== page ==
Study chair Jonas Oldgren, MD, PhD (Uppsala University, Sweden), agreed in an interview, predicting that clinical trials will increasingly be designed and powered for hierarchical endpoints that include patient-centered outcomes. Traditional, hard-endpoint trials tend to have quality-of-life questionnaires as “sort of an add-on, in the supplement,” he explained. “Here we include them as part of the primary endpoint. . . . If we ask patients [what they want], of course they want to live, but they want to have a good life as well. So we believe these are clinically relevant endpoints, at least for the patients.”
For now, on the basis of these data, Kittleson remains skeptical that adding dapagliflozin to the many meds patients are already started on after an acute MI will be worth the cost and added pill burden. “If we go straight to what was truly noteworthy here, a reduction in a new diagnosis of diabetes is noteworthy, although if you look at the actual absolute reduction, it's not that impressive. It's maybe a 2% absolute reduction,” she said. “Second, if you look at the change in weight, its maybe one kilogram [difference]. It’s a long run for a short slide. I'm not convinced this rises to the level of implementation, but it may, if they can better sort out—perhaps in a future study—a more homogenous patient population to truly understand the benefits.”
Muddying the waters, she elaborated, was the decision to combine both NSTEMI and STEMI patients, since the former made up more than one-quarter of the cohort, as well as the inclusion of patients with normal ejection fractions—approximately 20% of the cohort.
Also speaking with TCTMD, Carlos Santos-Gallego, MD, PhD (Icahn School of Medicine at Mount Sinai, New York, NY), pointed out that the cardiology community has seen another heart failure drug fall short of expectations in the post-MI setting, where today’s combination of technologies and medications are proving hard to beat. PARADISE MI, which tested sacubitril/valsartan (Entresto; Novartis) against an ACE inhibitor immediate after an MI, failed to show a reduction in cardiovascular deaths or MI. “Here we have the same situation,” Santos-Gallego said. “On the background therapy of optimal interventional techniques and good pharmacological therapy, dapagliflozin cannot add too much.”
In such a low-risk group, he added, it is difficult to predict whether any LV impairment will prove permanent. ICDs, he noted, are only implanted after a 40-day window post-MI, allowing clinicians to understand which patients will truly benefit from the intervention.
For me this is a positive trial, an undoubtedly positive trial, but I’d call it a ‘soft positive’ trial. Carlos Santos-Gallego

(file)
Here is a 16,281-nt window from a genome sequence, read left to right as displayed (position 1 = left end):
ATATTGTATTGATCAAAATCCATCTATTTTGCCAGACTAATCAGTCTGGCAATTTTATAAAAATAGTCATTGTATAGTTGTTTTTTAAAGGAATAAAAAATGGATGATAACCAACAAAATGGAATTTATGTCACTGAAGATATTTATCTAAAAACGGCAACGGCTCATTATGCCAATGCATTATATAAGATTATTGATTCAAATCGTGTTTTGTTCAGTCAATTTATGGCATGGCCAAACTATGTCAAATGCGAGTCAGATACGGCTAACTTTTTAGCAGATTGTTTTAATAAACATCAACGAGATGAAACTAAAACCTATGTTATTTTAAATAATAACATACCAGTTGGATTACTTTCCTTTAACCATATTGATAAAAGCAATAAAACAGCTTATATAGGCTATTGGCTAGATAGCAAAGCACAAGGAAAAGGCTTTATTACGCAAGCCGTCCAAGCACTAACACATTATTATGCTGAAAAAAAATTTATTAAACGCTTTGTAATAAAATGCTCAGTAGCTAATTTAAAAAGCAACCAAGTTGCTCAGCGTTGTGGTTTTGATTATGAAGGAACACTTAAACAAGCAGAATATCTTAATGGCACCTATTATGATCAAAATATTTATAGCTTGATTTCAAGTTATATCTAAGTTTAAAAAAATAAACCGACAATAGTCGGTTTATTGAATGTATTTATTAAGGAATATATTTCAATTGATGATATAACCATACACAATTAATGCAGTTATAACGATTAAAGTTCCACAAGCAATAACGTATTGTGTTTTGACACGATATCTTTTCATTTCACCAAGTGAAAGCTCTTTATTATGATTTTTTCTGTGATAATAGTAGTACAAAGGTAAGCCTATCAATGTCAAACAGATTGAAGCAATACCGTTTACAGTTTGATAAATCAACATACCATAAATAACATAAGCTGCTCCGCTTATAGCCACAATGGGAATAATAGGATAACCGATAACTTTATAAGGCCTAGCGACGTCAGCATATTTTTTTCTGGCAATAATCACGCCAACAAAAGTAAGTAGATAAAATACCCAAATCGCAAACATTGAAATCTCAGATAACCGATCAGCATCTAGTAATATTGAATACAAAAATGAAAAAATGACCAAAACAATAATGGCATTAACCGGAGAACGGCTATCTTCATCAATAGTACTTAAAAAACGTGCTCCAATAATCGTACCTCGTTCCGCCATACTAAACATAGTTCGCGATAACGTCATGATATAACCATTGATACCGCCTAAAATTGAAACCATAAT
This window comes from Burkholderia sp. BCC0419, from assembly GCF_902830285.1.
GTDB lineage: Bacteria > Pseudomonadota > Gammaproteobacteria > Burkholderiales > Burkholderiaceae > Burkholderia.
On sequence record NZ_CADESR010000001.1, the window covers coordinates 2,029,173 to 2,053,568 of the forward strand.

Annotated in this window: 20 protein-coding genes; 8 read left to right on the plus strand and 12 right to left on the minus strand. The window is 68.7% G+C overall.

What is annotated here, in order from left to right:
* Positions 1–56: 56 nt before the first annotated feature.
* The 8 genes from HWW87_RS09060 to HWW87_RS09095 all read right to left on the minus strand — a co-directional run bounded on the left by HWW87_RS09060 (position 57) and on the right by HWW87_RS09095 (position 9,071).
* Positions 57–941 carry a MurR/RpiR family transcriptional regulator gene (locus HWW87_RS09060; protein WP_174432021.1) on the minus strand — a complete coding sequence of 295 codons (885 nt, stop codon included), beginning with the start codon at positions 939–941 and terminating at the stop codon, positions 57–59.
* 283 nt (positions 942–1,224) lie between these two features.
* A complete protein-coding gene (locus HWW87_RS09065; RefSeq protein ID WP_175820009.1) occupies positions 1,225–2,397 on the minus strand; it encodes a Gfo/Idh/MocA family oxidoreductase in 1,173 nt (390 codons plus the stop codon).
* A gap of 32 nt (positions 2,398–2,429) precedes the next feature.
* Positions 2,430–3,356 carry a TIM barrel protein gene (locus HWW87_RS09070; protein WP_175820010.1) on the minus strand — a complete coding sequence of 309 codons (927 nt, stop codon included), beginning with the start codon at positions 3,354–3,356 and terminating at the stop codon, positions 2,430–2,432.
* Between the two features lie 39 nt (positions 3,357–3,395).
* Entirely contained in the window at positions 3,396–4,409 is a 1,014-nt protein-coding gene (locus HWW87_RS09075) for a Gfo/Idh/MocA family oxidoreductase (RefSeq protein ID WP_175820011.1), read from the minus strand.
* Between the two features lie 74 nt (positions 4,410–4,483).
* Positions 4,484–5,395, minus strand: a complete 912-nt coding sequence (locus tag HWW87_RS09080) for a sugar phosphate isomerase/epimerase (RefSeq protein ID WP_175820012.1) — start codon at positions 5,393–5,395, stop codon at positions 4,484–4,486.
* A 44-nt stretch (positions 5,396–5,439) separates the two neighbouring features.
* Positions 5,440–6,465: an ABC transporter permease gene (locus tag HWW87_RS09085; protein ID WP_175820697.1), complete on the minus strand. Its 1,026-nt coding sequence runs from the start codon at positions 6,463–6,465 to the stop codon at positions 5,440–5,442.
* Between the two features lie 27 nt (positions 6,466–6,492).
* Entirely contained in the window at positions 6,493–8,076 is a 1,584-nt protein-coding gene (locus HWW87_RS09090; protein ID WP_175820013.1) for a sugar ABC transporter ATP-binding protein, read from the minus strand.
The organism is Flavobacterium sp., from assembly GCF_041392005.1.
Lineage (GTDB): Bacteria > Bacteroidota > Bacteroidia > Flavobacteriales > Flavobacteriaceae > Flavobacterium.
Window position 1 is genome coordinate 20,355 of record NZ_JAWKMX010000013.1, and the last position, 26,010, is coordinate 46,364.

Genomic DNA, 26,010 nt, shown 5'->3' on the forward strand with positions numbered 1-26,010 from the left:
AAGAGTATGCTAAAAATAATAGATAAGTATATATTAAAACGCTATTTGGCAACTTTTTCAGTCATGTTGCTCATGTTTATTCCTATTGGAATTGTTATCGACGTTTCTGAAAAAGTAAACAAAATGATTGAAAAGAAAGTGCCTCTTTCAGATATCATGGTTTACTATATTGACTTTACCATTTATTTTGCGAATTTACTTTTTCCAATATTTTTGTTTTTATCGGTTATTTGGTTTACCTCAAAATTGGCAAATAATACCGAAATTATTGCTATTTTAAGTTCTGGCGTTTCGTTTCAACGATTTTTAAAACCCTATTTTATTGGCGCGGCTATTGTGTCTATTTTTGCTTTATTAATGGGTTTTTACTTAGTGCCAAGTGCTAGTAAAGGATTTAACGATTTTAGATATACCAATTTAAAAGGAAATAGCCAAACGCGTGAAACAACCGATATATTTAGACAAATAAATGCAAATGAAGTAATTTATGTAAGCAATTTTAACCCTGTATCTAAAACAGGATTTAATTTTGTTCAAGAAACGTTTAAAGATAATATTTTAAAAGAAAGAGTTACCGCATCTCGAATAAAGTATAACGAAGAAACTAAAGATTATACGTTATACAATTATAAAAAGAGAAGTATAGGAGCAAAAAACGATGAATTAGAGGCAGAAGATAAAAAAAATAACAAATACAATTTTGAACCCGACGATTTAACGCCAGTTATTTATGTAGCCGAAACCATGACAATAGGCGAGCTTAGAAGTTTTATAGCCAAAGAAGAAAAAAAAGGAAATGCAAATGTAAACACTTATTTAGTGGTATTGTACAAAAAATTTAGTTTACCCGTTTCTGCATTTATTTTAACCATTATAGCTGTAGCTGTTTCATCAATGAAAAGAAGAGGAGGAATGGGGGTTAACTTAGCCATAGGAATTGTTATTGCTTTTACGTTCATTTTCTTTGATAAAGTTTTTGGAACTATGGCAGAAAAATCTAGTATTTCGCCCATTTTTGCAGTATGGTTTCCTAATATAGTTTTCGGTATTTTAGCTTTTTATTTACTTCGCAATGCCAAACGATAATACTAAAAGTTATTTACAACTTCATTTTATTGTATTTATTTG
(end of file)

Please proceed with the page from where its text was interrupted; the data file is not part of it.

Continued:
“Honestly for me this is a positive trial, an undoubtedly positive trial, but I’d call it a ‘soft positive’ trial,” he said. Asked whether he thinks dapagliflozin should gain an indication in patients without diabetes or heart failure who are recovering from an MI, Santos-Gallego said that, to him, the answer is still not clear. “I’m not so sure that these patients should receive SGLT2 inhibitors. However, I’m absolutely convinced that there will be indication creep and that these patients will end up receiving SGLT2 inhibitors, in the future,” he predicted
Oldgren stressed that DAPA-MI should be interpreted on top of other trials of SGLT2 inhibitors that have gone before and that prior studies can help hone treatment decisions. “For instance [from] DECLARE, we know that high-risk patients with diabetes and acute MI should definitely have this treatment,” he noted. From DAPA-MI, “we know they do not have to wait as long as they did in in DECLARE.”
Patients with other cardiometabolic risk factors, including those with prediabetes, should also be considered, particularly if they have impaired LV function, he added.
More insights will come from the EMPACT-MI trial of empagliflozin, which is also being conducted in acute MI but is enrolling patients at high risk for heart failure and includes individuals with diabetes. James also predicted that the impact of early initiation of dapagliflozin in this patient population will have secondary prevention benefits years out, even on top of the high-quality therapy these patients were already taking.
“Despite that, we were able to show a benefit on cardiometabolic outcomes, which in the long term I think can translate also into benefits on classical clinical hard endpoints as well,” James concluded.
Stephen Wiviott, MD (Brigham and Women’s Hospital, Boston, MA), the discussant following James’s late-breaking presentation, stressed the extent to which DAPA-MI was targeting unstudied patients—outside the universe of diabetes, heart failure, and chronic kidney disease where these drugs have truly proved their mettle. “From my standpoint,” said Wiviott, “the DAPA-MI trial does not suggest a new mandate to expand SGLT2 inhibitors to an isolated MI population without other SGLT2 inhibitor indications, but does support the safety of their use among patients with acute coronary syndromes.”
Importantly, he continued, “these results do not indicate a lack of clinical benefit in patients with prior MI and any of the diabetes, chronic HF, or CKD where SGLT2 inhibitors remain a pillar of guideline-directed medical therapy.”
James S. Dapagliflozin in myocardial infarction without diabetes or heart failure. Presented at: AHA 2023. November 11, 2023. Philadelphia, PA.
- James reports institutional research grants/supports from AstraZeneca, Novartis, Jansen, and Amgen.
- Wiviott reports research grants to the TIMI Study Group from Amgen, AstraZeneca, Janssen, Merck, and Pfizer, and personal consulting fees from Icon Clinical, Novo Nordisk, and Varian. His spouse is a current employee of Quotient Therapeutics (Flagship Labs) and a former employee of Merck.